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Techieman

Voxel-Engine | OpenGL + C++

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Hello,

I'm new here so I hope I didn't post it on the wrong subforum.

 

Well, I'm posting here because I've an question. A friend and I are making a game that's using OpenGL 1 and C++. 

The most significant part may be the voxel engine. That's my problem. I've no Idea that seems to be good.

Ideas:

 1) Generating Colored Perlin Noise maps for each layer and load map from this file

 2) Using the random-function provided by the Windows OS and generating map by these random values.

 

Is there a good way that YOU would recommend?

 

So, well, I hope you've some better ideas for me that could help us to manage this smile.png

 

Thanks Techie

 

EDIT: We're not / won't be using STL! 

Edited by Techieman

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EDIT: We're not / won't be using STL! 

 

Why not? You have something better?

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EDIT: We're not / won't be using STL! 

I'm no C++ coder but not using the standard libraries provided by the development tools seems a bad idea.

Edited by TheChubu

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If you want to use only OpenGL 1, you'll end up with a ... 1995 looking game... well. You could use CPU power to leverage that limitation for example by running marching cubes to polygonize your voxel cloud.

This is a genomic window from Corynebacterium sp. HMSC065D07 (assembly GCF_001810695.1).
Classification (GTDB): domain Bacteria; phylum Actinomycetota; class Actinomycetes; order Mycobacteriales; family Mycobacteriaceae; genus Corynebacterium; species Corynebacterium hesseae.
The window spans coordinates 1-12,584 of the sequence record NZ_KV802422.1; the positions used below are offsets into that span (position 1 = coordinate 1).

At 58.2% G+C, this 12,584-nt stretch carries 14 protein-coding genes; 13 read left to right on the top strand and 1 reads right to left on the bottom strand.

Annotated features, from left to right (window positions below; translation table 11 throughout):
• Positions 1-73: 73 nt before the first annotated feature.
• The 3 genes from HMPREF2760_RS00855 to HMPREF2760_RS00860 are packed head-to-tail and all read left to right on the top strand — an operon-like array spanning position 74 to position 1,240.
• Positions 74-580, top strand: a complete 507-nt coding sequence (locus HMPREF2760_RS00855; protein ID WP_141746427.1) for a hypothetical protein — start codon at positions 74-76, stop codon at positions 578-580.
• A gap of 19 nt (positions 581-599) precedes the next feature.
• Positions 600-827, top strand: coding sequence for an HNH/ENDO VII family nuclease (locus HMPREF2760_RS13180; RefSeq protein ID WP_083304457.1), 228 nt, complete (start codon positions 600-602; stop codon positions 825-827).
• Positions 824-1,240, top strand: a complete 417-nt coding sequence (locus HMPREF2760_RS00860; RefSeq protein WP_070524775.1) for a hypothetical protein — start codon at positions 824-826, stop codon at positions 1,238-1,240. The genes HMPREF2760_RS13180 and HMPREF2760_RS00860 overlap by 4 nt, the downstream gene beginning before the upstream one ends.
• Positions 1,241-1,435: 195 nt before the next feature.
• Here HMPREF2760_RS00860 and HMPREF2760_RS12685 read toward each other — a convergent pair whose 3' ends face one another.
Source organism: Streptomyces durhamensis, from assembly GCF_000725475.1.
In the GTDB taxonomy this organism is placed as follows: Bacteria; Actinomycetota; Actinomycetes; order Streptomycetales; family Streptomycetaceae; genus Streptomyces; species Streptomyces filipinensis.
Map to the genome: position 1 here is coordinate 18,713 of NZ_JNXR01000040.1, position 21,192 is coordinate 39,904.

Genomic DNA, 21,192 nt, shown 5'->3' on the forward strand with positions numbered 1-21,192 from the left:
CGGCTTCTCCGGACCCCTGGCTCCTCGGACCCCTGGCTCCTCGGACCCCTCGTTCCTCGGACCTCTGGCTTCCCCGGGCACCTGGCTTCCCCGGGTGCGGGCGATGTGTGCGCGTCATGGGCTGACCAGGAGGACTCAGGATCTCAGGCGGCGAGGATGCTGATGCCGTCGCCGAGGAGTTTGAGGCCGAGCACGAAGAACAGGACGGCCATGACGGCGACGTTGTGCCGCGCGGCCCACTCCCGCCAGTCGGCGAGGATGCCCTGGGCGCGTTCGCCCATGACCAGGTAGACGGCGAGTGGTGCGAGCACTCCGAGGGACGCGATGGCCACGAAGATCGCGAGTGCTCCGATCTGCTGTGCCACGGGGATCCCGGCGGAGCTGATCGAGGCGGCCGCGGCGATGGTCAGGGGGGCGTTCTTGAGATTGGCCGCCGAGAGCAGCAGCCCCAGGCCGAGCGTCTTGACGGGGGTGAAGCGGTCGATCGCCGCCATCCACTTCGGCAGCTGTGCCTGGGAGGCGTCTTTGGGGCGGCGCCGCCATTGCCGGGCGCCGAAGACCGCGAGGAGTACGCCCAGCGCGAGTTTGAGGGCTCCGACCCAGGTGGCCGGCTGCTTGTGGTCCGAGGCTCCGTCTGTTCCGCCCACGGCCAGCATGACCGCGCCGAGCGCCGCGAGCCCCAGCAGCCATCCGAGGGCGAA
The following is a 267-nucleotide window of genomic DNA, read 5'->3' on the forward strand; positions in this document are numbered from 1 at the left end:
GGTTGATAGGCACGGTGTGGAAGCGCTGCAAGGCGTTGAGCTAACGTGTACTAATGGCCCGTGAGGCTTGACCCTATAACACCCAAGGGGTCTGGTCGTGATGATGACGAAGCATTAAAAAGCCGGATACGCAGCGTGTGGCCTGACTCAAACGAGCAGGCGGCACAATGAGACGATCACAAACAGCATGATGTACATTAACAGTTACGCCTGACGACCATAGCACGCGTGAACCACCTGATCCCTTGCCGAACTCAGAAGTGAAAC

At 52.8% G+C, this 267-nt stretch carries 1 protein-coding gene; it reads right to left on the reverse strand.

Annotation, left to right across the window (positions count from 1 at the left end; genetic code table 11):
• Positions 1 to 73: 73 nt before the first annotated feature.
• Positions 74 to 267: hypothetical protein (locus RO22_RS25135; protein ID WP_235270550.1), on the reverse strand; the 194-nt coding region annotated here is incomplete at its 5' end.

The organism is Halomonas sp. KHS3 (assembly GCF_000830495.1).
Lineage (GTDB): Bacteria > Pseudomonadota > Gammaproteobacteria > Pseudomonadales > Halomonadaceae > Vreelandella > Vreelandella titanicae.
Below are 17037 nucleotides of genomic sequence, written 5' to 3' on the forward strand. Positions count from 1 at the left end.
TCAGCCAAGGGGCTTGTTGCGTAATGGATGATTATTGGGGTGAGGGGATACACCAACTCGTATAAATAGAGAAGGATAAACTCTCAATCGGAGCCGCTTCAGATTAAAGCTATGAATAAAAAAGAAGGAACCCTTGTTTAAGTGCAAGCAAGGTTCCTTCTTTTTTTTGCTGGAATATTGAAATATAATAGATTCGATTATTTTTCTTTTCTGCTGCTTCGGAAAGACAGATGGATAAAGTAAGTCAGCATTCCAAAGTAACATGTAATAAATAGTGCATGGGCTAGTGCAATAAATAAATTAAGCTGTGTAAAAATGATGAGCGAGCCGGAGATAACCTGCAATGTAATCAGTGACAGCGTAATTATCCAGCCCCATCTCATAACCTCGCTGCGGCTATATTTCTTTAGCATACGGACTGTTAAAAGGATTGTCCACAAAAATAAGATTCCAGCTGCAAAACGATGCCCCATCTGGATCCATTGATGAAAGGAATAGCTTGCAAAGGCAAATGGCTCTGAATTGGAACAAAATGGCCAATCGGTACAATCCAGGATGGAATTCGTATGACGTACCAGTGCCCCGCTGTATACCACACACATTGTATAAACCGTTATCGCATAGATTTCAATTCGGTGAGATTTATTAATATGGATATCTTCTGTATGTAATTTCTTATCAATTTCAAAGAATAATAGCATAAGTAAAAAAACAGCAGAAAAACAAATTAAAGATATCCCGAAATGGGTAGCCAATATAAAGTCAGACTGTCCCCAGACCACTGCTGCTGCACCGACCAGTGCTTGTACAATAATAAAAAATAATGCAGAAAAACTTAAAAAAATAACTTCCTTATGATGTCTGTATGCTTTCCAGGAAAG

About STL... hm, you may check STL Port, EASTL and µSTL if you don't want to use your compiler's STL.

 

For prodecural generation, any random funciton will do, the quality of the fractal loosely depends on the quality of the base random function, it is much more dependent on the function that you apply above that random function, and most of the time the rand() will be called multiple times, completely hiding faults that the rand function may have.

If you still want super crazy random functions you can go check boost mersenne twister.

 

If you use a 3D perlin function, you'll end up with a level that looks like a cloud. 2D perlins generates interesting heightmaps, you could voxelize a surface following the heightmap and then modelize caves and cliffs manually from there...

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EDIT: We're not / won't be using STL!

Congratulations on this sound business decision ! If you are paid by the hour, you will certainly get rich !

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If you want to use only OpenGL 1, you'll end up with a ... 1995 looking game... well

..well that's still not as bad as, say, Minecraft.

 

Few, pre-shader games of yesterday:

unreal2.jpg

50474921.jpg

 

 

Quality Art Assets (if you can afford them) can go a really long way even on old tech...

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If you want to use only OpenGL 1, you'll end up with a ... 1995 looking game... well

..well that's still not as bad as, say, Minecraft.

 

Few, pre-shader games of yesterday:

 

 

Quality Art Assets (if you can afford them) can go a really long way even on old tech...

I knock on Minecraft all the time, but, to be fair a voxel based game world would have much different technical constraints than the average FPS like unreal. There's arguably a lot more to draw and a lot less static geometry that you can use rendering tricks on. I highly doubt you could have taken a game like unreal and make it like minecraft while still maintaining the same look on that hardware.